My little bubby turned head down at about 28 weeks pregnant. As she started to get heavier, I started to feel increasingly uncomfortable in my pelvis. Strange and transient aches and pains sometimes made me cry out in pain. My obstetrician told me this was a good sign! He said it meant everything was loosening up ‘down there’ and my body was preparing for labour. He said he wouldn’t be surprised if I went into labour before the due date of 25th of July.
With this in mind, I was very pleased to finish work at 37 weeks. I was finding it a real struggle to make it through 8-10 hours a day. I was physically and mentally exhausted. My Mum arrived from Melbourne when I was 39 weeks to keep me company and to be here for the birth. Fast forward two weeks and I was still pregnant!
Several visits to the obstetrician later and I was booked into hospital to be induced. My darling husband took me into the maternity centre at 6pm on the night of Wednesday, 3rd of August and two hours later the first lot of prostaglandin gels were applied to my cervix. It was on!
My husband kissed me good night and I settled in for my last night of sleep before becoming a mum for the first time. At about 1am I woke up (despite having had two sleeping tablets) with what felt like a severe period pain and was excited to think labour had started!
I went back to sleep and woke when my first jug of iced water was brought in at about 6.30am. I was examined by a midwife only to find that absolutely nothing was happening ‘down below’. A second, larger dose of gel was applied to my cervix and then I had breakfast.
By about 8am I was having contractions. They were terrible from the get-go. No one tells you the truth about how bad contractions really are. My husband and Mum arrived at about 9am and tried to help me distance myself from the pain during the contractions, which were coming about every 15 minutes. They started to increase in intensity and were coming closer together. I felt just terrible.
After a couple of hours of this the on-duty midwife came to check on me and as my contractions were two minutes apart decided it was time for me to go to the delivery suite. So I was put in a wheelchair and taken up to the suite where another midwife did an internal examination. She had to then tell me that I was still only 1 ½ centimetres dilated and that I wasn’t actually in established labour.
Not in established labour! Were they kidding?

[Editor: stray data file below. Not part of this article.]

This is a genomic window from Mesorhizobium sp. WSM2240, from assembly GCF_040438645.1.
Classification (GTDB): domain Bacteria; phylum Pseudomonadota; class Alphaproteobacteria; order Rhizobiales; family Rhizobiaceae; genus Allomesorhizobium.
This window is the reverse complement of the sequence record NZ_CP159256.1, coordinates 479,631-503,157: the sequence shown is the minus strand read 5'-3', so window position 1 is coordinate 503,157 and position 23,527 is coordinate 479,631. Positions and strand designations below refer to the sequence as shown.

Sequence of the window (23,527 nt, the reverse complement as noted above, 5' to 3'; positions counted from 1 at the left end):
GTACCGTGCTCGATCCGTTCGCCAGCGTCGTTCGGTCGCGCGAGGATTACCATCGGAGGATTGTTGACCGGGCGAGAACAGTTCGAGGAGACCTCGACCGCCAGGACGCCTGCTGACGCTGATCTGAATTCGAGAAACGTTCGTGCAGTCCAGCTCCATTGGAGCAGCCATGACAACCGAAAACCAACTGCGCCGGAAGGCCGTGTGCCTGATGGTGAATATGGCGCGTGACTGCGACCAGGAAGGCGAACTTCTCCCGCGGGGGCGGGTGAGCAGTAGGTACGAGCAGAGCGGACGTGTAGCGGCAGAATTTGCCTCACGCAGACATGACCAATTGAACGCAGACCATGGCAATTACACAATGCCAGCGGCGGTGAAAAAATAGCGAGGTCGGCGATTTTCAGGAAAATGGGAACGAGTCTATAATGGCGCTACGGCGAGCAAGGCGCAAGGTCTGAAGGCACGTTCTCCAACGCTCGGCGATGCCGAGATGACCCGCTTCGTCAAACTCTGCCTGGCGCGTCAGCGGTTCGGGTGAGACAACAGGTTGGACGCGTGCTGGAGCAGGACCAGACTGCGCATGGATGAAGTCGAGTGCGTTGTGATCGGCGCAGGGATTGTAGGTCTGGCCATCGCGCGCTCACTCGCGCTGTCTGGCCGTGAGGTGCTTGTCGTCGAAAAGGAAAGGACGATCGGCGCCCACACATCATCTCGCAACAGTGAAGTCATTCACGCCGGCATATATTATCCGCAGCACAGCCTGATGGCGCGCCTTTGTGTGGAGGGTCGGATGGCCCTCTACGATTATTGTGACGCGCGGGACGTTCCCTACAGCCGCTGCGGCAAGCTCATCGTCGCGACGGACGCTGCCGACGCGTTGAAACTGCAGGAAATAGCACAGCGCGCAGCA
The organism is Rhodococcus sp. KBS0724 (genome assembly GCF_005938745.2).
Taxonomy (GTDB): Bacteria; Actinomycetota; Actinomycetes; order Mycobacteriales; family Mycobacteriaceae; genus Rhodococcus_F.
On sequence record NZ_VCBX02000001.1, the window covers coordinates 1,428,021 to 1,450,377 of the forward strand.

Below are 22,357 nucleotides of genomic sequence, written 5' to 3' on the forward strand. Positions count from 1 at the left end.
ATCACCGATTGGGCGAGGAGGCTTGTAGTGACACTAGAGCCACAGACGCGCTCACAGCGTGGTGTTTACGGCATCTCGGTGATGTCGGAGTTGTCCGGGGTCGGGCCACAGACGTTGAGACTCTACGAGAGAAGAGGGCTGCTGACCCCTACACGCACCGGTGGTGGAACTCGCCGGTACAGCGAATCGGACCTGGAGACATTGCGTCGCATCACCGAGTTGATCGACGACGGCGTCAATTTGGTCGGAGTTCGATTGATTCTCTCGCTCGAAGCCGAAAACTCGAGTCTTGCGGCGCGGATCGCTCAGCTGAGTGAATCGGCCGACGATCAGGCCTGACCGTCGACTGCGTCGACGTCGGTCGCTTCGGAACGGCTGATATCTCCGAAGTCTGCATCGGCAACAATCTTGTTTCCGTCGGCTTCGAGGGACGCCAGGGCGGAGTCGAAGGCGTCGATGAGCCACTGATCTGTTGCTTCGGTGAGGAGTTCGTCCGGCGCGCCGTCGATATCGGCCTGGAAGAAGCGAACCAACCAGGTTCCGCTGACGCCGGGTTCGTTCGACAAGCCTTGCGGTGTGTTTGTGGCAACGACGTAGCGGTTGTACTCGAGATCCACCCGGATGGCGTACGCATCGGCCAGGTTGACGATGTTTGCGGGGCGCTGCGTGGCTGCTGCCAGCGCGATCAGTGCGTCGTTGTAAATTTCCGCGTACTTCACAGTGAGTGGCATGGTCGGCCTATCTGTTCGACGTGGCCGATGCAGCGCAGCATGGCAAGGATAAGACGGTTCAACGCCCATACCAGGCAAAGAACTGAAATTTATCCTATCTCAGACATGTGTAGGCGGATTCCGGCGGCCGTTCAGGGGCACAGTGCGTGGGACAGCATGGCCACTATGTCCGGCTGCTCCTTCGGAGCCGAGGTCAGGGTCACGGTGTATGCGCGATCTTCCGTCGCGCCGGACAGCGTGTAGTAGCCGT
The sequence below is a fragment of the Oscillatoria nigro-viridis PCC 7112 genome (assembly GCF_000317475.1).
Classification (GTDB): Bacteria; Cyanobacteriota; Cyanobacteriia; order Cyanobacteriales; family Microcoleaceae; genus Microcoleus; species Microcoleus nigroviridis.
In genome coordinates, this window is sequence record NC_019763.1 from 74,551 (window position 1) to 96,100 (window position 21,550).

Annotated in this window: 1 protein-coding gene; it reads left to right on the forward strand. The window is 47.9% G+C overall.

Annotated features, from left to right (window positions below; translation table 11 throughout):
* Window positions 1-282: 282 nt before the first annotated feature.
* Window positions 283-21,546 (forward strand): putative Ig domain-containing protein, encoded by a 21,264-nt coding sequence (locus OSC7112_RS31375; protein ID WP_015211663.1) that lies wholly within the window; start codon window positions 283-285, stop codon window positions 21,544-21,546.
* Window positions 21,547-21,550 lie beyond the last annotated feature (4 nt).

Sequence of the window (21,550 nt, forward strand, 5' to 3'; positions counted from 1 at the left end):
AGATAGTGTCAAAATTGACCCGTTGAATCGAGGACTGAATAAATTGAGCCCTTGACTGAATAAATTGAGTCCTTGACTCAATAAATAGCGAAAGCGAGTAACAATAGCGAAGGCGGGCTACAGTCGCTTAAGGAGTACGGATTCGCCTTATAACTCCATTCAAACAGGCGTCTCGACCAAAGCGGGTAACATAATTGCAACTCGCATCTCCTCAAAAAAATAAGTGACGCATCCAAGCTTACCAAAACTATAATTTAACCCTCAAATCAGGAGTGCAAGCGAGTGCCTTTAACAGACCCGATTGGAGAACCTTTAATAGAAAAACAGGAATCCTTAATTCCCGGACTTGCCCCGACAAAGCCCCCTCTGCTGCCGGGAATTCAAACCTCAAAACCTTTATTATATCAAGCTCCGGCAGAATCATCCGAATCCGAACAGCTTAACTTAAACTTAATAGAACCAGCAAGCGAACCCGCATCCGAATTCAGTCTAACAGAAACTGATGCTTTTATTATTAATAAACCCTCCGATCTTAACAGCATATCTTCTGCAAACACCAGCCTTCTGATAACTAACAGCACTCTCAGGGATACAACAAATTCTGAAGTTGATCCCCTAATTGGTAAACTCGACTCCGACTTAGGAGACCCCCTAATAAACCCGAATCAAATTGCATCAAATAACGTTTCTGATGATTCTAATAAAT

They called my obstetrician and decided that a shot of morphine was necessary to calm me down, take the edge of the contractions and hopefully get my cervix to relax. I agreed to have the drug and was wheeled back to my room on the ward. My uterus was doing all the work but my cervix wasn’t paying any attention. So my husband and my mum were sent home so I could get some rest. The morphine was good as it helped me to sleep between contractions, which, I had discovered, weren’t the right kind of contractions – I was in ‘false labour’.
Several hours later, another internal exam was done and I was thrilled to hear that I had dilated to four centimetres. Not far enough to have a baby, but progress! I called my husband and said it was probably time for him and Mum to come back to the hospital.
My obstetrician was consulted once again and it was decided that he would come in later to break my waters to get things happening. In the meantime, I was to just work through my contractions as best I could. This was fine, but they started getting stronger and so I asked for some more pain relief. This time it was pethidine, which I had had before. The last time I had pethidine I loved it – it had given me a lovely high where I felt that everything was good in the world. Unfortunately I had quite a different reaction this time. It did absolutely nothing for the pain and made me sick. Vomiting and having contractions at the same time is not much fun…
The contractions continued to intensify and heat packs, soothing words and gentle pats had ceased to provide me with any comfort. I was also feeling ‘pushy’ – that is, experiencing pushing contractions. The midwives told me not to push, as I would only damage the cervix and make labour harder. So I puff puff puff pant pant panted my way through the next little while until I could take it no more.
The midwives were looking a tad concerned by this stage and asked me what I wanted to do. So I uttered those words that so many women have spoken before me: ‘Give me the epidural!’ They looked disappointed (they want all women to experience a drug-free labour and I had hoped I’d be able to as well) but agreed to arrange it if my obstetrician agreed. He did.
As soon as a delivery suite became available (it was a busy afternoon for the maternity centre, with five babies born within hours) I was wheeled speedily back to the same suite I had visited briefly earlier. The contractions were coming thick and fast by this time and fortunately I was able to suck on some gas (a nitrous oxide and oxygen blend) and this helped to resist the urge to push. I was also hooked up to the electronic fetal monitoring machine so they could keep an eye on bub’s progress.